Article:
Relief en route for con students at MN School of Business, Globe U
Alumni of the Minnesota School of Business and Globe University who took out federal loans or went through the disgraced college criminal justice program are now receiving financial aid.
The Minnesota attorney general’s office on Thursday announced $ 23.6 million in federal student loan cancellation and an additional $ 15.6 million in restitution for about 3,000 former students who obtained illegal loans and 920 former students who were enrolled in the college fraudulent criminal justice program.
The payments are part of a deal that resolves a lawsuit brought by the state of Minnesota against schools in 2014, alleging consumer fraud and illegal lending practices. After a settlement was reached in March, the U.S. Department of Education and a federal bankruptcy court approved the payments, which began Thursday.
Attorney General Keith Ellison said in a press release that he was “heartbroken” for students who were taking school criminal justice programs because they were wasting their time and money and faced with a crushing debt.
“From today, the money will finally return to the pockets of the students who were swindled by the misrepresentation of MSB and Globe and who charged illegal interest rates,” he said. declared. “I am happy that everyone involved finally gets closure and a measure of justice.”
The news follows multiple court battles involving two trials, multiple appeals and bankruptcy filings by schools. All Minnesota School for Business and Globe University sites closed in the state, Wisconsin, and South Dakota by 2017.
A Hennepin County district judge found in 2016 that schools had committed consumer fraud by telling students they could pursue careers as a police or probation officer by enrolling in programs leading to a criminal justice degree that cost between $ 40,000 and $ 80,000. The programs did not provide the education necessary to pursue these careers.
Ellison’s office also accused the schools of violating Minnesota laws by granting student loans at “predatory” interest rates. The courts accepted, declaring the loans void and subject to full repayment.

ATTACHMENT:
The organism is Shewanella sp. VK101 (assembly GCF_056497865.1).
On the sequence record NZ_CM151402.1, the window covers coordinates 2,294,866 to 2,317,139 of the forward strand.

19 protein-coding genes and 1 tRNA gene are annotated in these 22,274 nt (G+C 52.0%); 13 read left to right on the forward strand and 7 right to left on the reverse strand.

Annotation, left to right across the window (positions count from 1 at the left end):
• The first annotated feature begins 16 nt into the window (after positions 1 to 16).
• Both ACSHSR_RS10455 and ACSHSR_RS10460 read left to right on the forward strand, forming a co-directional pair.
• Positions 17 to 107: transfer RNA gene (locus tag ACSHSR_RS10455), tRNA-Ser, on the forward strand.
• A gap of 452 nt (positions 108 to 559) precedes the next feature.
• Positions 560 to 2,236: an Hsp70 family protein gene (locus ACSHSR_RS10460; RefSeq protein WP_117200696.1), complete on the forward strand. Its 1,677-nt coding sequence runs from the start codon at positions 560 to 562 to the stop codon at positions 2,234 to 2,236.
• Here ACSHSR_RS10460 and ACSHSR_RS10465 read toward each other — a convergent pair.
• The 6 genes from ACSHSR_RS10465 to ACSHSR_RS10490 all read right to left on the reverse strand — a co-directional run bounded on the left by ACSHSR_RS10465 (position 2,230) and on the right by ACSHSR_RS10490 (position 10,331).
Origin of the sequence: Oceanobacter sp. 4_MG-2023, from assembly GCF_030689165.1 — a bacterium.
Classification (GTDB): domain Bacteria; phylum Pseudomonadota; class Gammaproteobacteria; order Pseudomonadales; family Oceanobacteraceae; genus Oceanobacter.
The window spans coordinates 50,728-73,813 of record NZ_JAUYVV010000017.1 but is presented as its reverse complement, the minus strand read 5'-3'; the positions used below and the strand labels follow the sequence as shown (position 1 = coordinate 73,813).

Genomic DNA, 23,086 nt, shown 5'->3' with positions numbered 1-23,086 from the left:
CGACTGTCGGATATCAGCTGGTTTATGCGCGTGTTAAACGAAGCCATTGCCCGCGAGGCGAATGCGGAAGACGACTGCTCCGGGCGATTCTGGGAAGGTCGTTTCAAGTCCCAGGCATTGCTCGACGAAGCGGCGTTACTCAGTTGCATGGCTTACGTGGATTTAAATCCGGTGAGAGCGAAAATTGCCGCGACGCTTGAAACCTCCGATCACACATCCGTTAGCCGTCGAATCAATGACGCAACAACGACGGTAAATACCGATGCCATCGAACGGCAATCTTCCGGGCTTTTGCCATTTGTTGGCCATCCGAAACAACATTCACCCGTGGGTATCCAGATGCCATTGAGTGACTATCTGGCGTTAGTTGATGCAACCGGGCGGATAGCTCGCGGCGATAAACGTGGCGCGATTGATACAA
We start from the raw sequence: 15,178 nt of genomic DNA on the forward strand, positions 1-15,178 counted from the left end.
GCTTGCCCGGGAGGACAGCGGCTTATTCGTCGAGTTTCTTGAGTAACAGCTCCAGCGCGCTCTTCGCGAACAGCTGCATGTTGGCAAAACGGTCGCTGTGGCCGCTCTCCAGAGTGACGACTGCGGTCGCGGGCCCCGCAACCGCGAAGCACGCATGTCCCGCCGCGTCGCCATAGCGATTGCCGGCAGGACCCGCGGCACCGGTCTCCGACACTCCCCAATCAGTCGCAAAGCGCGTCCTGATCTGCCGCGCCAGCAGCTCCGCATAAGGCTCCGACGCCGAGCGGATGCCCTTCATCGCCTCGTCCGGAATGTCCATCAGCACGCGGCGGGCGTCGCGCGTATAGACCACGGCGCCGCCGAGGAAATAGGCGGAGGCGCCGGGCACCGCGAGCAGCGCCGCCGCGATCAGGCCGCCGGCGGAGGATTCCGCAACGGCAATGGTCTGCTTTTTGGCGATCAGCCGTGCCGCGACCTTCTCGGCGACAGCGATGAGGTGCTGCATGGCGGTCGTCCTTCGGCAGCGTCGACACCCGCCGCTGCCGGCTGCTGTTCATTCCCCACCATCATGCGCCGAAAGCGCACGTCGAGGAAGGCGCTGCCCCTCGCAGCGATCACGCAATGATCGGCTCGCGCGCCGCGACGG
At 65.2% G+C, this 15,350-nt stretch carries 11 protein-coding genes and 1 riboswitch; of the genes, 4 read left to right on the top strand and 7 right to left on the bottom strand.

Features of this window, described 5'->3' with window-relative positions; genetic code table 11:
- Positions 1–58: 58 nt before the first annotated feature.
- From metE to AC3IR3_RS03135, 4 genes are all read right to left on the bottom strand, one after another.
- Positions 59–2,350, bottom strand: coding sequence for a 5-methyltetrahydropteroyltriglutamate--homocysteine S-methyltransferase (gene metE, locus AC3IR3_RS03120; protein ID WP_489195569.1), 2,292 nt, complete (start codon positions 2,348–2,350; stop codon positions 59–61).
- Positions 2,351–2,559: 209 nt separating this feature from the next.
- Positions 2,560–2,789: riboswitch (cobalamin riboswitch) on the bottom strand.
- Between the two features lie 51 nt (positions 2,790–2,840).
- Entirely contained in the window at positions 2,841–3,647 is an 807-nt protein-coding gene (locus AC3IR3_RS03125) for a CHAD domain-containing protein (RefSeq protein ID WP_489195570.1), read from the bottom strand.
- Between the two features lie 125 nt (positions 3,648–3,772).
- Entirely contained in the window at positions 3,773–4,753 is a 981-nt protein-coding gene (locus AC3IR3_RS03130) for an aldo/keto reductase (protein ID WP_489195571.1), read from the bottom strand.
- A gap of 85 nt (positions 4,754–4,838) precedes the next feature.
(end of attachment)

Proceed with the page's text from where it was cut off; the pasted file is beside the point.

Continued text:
Schools issued partial refunds totaling $ 3.7 million in 2018 before delaying further refunds when they filed for bankruptcy.
Students who enrolled in the schools’ criminal justice programs from 2009 to 2016 and who submitted relief requests will receive a student loan rebate from the federal government.
Eligible students will also be reimbursed almost the full cost of what they paid to participate in programs and payments on federal student loans. Restitution will also be given to students who have obtained illegal loans through schools with interest rates of up to 18%.
Applicants will receive a notice from the US Department of Education regarding the loans.
The Attorney General’s office is also asking for a federal loan forgiveness for students who attended another for-profit university, ITT Technical Institute, which closed in 2016. Ellison got $ 2.6 million in relief from private debt for these students in the colonies in 2019 and 2020, according to its press release. He’s also looking to expand debt relief for students who have taken out loans to attend Argosy University, another for-profit school.
Resources for students who were enrolled in schools can be found at bit.ly/39WkofR. Consumers with questions can call 651-296-3353 or 1-800-657-3787.
Alex Chhith • 612-673-4759